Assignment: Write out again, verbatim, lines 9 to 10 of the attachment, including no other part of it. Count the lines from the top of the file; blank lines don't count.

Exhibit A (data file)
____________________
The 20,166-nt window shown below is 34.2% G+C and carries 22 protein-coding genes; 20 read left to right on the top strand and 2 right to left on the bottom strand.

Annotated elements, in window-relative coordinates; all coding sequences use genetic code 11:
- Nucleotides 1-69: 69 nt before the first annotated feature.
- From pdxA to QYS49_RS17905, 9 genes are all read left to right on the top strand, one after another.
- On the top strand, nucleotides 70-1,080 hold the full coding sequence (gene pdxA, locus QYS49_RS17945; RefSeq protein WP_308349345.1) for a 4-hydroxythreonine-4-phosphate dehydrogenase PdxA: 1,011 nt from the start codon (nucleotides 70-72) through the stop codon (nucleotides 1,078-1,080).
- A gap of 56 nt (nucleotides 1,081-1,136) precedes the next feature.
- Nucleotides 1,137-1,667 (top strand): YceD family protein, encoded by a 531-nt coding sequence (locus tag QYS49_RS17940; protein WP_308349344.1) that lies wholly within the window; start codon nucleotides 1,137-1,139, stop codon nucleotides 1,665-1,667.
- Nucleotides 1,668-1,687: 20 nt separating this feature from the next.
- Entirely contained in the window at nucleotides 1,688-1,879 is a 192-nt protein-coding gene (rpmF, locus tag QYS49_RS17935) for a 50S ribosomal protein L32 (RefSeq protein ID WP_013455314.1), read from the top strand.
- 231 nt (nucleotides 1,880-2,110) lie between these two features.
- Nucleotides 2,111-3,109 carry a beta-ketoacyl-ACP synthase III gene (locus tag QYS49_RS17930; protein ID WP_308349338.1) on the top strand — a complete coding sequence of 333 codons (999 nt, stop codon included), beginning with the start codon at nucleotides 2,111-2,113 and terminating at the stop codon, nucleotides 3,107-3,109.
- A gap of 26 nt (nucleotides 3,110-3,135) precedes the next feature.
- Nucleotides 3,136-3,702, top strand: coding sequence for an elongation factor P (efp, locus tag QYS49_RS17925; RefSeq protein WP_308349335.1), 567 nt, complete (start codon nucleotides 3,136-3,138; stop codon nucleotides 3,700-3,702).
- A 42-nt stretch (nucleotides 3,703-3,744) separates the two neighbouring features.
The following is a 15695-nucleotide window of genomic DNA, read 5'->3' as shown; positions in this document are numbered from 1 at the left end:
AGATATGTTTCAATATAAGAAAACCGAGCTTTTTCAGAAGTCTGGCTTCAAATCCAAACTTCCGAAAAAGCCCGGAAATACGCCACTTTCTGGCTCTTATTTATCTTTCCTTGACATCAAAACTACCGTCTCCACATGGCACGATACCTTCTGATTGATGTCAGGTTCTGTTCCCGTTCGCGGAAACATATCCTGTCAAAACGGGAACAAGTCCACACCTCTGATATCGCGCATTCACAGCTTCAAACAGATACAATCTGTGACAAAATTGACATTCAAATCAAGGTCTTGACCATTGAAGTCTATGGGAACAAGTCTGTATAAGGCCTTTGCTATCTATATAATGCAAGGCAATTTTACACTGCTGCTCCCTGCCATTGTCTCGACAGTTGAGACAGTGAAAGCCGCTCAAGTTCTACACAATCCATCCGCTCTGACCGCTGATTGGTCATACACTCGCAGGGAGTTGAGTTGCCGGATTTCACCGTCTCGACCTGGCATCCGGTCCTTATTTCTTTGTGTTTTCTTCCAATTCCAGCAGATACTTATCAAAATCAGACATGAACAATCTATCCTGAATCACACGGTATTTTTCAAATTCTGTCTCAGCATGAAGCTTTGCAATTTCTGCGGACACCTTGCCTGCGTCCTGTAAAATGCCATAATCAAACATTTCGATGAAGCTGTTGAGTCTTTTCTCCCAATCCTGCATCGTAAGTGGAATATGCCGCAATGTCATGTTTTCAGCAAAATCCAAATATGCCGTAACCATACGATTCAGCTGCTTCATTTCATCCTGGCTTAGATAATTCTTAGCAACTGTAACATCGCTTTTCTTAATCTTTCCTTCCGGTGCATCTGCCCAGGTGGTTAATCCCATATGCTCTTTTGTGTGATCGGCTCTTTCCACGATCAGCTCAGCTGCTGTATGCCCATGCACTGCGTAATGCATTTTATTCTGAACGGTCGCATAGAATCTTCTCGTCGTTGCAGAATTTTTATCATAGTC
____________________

- Entirely contained in the window at nucleotides 1,688-1,879 is a 192-nt protein-coding gene (rpmF, locus tag QYS49_RS17935) for a 50S ribosomal protein L32 (RefSeq protein ID WP_013455314.1), read from the top strand.
- 231 nt (nucleotides 1,880-2,110) lie between these two features.